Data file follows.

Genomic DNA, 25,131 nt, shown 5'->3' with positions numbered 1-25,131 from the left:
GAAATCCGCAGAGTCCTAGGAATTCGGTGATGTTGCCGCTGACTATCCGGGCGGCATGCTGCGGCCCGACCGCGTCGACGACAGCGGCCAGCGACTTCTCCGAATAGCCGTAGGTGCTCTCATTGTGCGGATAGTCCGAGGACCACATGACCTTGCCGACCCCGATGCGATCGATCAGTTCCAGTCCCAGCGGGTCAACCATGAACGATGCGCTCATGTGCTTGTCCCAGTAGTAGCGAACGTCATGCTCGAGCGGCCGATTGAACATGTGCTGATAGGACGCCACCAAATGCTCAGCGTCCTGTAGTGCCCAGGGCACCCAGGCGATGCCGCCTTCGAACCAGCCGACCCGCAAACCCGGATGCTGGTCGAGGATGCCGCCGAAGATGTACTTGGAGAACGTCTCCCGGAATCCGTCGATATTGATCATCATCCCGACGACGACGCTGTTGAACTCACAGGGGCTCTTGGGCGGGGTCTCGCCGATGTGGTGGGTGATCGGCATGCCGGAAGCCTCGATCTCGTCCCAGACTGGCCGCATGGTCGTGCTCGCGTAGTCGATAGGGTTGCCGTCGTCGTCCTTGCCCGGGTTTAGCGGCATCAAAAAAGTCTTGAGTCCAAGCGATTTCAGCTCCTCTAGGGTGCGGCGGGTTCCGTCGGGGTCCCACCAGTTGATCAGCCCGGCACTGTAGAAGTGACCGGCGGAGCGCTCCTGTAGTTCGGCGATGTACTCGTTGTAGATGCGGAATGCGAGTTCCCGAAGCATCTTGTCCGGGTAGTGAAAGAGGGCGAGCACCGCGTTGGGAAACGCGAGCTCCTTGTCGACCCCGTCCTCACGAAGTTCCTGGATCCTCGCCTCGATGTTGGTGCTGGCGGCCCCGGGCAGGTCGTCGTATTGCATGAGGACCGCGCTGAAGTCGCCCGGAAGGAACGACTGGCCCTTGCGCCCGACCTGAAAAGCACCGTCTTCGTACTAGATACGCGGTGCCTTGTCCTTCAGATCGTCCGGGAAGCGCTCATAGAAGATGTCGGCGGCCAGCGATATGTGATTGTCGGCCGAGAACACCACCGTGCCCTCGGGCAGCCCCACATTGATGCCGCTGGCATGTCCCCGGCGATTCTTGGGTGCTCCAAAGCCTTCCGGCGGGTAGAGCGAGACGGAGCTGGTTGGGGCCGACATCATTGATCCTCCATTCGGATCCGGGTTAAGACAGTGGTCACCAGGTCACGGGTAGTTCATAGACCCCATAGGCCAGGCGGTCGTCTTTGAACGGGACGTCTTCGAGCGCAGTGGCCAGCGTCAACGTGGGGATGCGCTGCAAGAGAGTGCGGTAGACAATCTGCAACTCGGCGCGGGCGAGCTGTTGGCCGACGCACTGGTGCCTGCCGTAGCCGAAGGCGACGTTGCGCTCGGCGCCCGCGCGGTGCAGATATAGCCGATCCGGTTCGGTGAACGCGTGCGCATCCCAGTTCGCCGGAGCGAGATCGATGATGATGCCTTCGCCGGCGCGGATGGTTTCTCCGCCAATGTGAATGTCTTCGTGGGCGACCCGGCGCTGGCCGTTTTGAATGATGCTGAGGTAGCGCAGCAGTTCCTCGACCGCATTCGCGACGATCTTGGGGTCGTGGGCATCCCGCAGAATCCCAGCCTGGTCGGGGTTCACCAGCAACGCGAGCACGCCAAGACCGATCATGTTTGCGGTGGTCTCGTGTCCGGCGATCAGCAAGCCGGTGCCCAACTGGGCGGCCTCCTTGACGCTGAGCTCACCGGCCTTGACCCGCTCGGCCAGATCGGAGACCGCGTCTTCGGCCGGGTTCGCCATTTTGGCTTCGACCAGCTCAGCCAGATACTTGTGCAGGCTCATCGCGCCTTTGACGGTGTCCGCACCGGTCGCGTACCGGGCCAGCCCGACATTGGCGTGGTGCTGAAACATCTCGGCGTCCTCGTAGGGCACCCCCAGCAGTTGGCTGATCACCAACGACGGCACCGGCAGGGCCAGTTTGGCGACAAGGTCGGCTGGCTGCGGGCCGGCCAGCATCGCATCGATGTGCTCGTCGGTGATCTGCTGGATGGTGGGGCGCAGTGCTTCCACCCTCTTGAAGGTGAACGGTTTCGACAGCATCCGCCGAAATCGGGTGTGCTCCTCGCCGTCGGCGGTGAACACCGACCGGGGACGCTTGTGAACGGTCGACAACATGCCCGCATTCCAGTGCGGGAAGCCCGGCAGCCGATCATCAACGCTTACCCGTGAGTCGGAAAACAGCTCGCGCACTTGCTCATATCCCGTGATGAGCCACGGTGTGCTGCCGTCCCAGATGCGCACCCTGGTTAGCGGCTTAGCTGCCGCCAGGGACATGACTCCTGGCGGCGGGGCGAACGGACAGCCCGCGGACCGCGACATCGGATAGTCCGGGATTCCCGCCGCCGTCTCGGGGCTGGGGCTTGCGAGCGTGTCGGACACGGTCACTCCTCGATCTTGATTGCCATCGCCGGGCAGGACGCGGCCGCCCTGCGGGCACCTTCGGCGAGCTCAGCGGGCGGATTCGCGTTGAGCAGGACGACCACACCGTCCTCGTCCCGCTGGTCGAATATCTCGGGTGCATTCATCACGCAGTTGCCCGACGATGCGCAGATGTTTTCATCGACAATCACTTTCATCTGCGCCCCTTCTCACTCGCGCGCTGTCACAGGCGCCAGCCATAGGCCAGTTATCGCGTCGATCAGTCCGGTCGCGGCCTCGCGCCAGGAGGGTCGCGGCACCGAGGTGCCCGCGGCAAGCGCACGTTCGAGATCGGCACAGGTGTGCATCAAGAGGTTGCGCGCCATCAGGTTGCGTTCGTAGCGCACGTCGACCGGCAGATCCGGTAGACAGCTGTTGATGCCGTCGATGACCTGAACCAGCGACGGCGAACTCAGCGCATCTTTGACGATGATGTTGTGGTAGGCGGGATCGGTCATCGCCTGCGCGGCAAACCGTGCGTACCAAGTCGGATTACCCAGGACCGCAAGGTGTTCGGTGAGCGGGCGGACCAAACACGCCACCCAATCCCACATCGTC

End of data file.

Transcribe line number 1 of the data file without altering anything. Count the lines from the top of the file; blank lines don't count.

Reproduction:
Genomic DNA, 25,131 nt, shown 5'->3' with positions numbered 1-25,131 from the left: